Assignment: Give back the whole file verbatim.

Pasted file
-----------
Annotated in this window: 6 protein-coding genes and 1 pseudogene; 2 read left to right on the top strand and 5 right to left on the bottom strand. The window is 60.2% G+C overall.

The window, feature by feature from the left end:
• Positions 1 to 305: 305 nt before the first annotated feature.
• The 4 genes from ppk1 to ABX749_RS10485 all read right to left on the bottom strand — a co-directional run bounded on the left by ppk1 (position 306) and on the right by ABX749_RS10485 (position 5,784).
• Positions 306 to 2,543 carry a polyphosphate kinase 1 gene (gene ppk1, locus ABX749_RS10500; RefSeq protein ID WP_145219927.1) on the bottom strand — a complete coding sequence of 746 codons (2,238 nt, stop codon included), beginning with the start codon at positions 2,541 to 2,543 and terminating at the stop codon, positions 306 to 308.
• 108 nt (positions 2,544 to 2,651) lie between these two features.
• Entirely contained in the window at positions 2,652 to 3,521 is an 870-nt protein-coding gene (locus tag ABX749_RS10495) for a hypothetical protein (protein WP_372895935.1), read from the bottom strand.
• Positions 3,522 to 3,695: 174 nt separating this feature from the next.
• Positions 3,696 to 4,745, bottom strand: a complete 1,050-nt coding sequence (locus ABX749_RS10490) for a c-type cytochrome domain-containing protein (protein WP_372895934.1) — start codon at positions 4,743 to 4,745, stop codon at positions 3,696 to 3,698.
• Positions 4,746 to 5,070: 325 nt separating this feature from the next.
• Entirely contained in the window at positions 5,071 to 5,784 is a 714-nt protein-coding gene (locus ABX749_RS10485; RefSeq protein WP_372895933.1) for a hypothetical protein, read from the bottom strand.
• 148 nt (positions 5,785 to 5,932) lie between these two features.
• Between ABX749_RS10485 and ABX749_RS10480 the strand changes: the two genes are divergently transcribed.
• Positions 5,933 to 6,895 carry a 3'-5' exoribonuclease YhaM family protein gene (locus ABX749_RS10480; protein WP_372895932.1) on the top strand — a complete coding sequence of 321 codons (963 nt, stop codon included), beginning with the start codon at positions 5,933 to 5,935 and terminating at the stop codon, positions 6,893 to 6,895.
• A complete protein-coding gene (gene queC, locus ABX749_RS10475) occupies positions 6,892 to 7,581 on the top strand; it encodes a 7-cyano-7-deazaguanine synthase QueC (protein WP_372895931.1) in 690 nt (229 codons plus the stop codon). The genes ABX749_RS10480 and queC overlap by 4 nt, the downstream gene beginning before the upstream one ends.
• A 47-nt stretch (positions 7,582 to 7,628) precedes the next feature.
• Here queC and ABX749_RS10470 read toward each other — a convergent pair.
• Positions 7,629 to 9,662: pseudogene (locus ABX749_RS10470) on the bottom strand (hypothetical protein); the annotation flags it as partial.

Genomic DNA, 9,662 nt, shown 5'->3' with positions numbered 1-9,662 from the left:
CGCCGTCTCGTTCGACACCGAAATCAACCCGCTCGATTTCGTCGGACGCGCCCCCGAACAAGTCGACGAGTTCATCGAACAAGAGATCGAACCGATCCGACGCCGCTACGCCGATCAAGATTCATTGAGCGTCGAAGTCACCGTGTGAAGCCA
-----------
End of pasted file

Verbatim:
Annotated in this window: 6 protein-coding genes and 1 pseudogene; 2 read left to right on the top strand and 5 right to left on the bottom strand. The window is 60.2% G+C overall.

The window, feature by feature from the left end:
• Positions 1 to 305: 305 nt before the first annotated feature.
• The 4 genes from ppk1 to ABX749_RS10485 all read right to left on the bottom strand — a co-directional run bounded on the left by ppk1 (position 306) and on the right by ABX749_RS10485 (position 5,784).
• Positions 306 to 2,543 carry a polyphosphate kinase 1 gene (gene ppk1, locus ABX749_RS10500; RefSeq protein ID WP_145219927.1) on the bottom strand — a complete coding sequence of 746 codons (2,238 nt, stop codon included), beginning with the start codon at positions 2,541 to 2,543 and terminating at the stop codon, positions 306 to 308.
• 108 nt (positions 2,544 to 2,651) lie between these two features.
• Entirely contained in the window at positions 2,652 to 3,521 is an 870-nt protein-coding gene (locus tag ABX749_RS10495) for a hypothetical protein (protein WP_372895935.1), read from the bottom strand.
• Positions 3,522 to 3,695: 174 nt separating this feature from the next.
• Positions 3,696 to 4,745, bottom strand: a complete 1,050-nt coding sequence (locus ABX749_RS10490) for a c-type cytochrome domain-containing protein (protein WP_372895934.1) — start codon at positions 4,743 to 4,745, stop codon at positions 3,696 to 3,698.
• Positions 4,746 to 5,070: 325 nt separating this feature from the next.
• Entirely contained in the window at positions 5,071 to 5,784 is a 714-nt protein-coding gene (locus ABX749_RS10485; RefSeq protein WP_372895933.1) for a hypothetical protein, read from the bottom strand.
• 148 nt (positions 5,785 to 5,932) lie between these two features.
• Between ABX749_RS10485 and ABX749_RS10480 the strand changes: the two genes are divergently transcribed.
• Positions 5,933 to 6,895 carry a 3'-5' exoribonuclease YhaM family protein gene (locus ABX749_RS10480; protein WP_372895932.1) on the top strand — a complete coding sequence of 321 codons (963 nt, stop codon included), beginning with the start codon at positions 5,933 to 5,935 and terminating at the stop codon, positions 6,893 to 6,895.
• A complete protein-coding gene (gene queC, locus ABX749_RS10475) occupies positions 6,892 to 7,581 on the top strand; it encodes a 7-cyano-7-deazaguanine synthase QueC (protein WP_372895931.1) in 690 nt (229 codons plus the stop codon). The genes ABX749_RS10480 and queC overlap by 4 nt, the downstream gene beginning before the upstream one ends.
• A 47-nt stretch (positions 7,582 to 7,628) precedes the next feature.
• Here queC and ABX749_RS10470 read toward each other — a convergent pair.
• Positions 7,629 to 9,662: pseudogene (locus ABX749_RS10470) on the bottom strand (hypothetical protein); the annotation flags it as partial.

Genomic DNA, 9,662 nt, shown 5'->3' with positions numbered 1-9,662 from the left:
CGCCGTCTCGTTCGACACCGAAATCAACCCGCTCGATTTCGTCGGACGCGCCCCCGAACAAGTCGACGAGTTCATCGAACAAGAGATCGAACCGATCCGACGCCGCTACGCCGATCAAGATTCATTGAGCGTCGAAGTCACCGTGTGAAGCCA